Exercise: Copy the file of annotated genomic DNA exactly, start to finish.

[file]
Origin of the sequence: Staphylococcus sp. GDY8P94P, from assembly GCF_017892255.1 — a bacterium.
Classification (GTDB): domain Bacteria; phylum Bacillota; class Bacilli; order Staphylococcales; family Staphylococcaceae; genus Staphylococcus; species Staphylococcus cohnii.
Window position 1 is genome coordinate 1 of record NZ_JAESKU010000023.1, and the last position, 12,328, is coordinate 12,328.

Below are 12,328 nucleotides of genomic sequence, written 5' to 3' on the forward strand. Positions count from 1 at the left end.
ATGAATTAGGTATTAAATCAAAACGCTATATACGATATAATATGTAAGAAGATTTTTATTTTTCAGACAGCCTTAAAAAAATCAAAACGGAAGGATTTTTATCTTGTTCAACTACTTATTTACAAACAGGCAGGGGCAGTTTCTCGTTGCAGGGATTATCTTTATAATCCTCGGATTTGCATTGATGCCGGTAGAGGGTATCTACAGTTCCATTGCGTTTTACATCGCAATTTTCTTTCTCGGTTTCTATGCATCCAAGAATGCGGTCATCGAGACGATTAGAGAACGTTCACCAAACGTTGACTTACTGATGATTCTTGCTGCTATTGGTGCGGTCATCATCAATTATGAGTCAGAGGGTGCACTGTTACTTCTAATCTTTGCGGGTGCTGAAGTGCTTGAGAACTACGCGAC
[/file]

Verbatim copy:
Origin of the sequence: Staphylococcus sp. GDY8P94P, from assembly GCF_017892255.1 — a bacterium.
Classification (GTDB): domain Bacteria; phylum Bacillota; class Bacilli; order Staphylococcales; family Staphylococcaceae; genus Staphylococcus; species Staphylococcus cohnii.
Window position 1 is genome coordinate 1 of record NZ_JAESKU010000023.1, and the last position, 12,328, is coordinate 12,328.

Below are 12,328 nucleotides of genomic sequence, written 5' to 3' on the forward strand. Positions count from 1 at the left end.
ATGAATTAGGTATTAAATCAAAACGCTATATACGATATAATATGTAAGAAGATTTTTATTTTTCAGACAGCCTTAAAAAAATCAAAACGGAAGGATTTTTATCTTGTTCAACTACTTATTTACAAACAGGCAGGGGCAGTTTCTCGTTGCAGGGATTATCTTTATAATCCTCGGATTTGCATTGATGCCGGTAGAGGGTATCTACAGTTCCATTGCGTTTTACATCGCAATTTTCTTTCTCGGTTTCTATGCATCCAAGAATGCGGTCATCGAGACGATTAGAGAACGTTCACCAAACGTTGACTTACTGATGATTCTTGCTGCTATTGGTGCGGTCATCATCAATTATGAGTCAGAGGGTGCACTGTTACTTCTAATCTTTGCGGGTGCTGAAGTGCTTGAGAACTACGCGAC